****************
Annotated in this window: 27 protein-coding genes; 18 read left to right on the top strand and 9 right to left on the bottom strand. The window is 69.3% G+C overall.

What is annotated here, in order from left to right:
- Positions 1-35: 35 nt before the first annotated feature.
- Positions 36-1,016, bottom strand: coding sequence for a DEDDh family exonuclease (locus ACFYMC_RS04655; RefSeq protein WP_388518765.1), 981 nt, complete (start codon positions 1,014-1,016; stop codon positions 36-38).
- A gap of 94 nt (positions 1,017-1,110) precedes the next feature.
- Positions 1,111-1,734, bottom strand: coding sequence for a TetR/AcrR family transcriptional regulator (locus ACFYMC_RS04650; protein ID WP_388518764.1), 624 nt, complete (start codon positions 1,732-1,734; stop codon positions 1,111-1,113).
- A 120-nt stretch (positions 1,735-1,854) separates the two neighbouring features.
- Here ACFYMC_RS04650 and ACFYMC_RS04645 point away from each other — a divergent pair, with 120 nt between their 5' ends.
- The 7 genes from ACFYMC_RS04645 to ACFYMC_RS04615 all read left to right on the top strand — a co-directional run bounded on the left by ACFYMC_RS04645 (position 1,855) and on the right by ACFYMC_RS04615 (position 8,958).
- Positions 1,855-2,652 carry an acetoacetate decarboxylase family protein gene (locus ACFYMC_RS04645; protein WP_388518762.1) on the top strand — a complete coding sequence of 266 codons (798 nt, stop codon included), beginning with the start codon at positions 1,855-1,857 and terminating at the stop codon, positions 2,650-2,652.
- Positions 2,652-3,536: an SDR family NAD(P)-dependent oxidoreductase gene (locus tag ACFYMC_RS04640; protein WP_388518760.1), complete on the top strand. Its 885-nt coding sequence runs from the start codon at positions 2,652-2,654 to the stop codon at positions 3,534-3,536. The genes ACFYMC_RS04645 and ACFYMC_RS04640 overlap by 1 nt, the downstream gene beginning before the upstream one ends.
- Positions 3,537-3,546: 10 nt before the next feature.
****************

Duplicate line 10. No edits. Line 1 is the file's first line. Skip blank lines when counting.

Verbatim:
- Positions 1,855-2,652 carry an acetoacetate decarboxylase family protein gene (locus ACFYMC_RS04645; protein WP_388518762.1) on the top strand — a complete coding sequence of 266 codons (798 nt, stop codon included), beginning with the start codon at positions 1,855-1,857 and terminating at the stop codon, positions 2,650-2,652.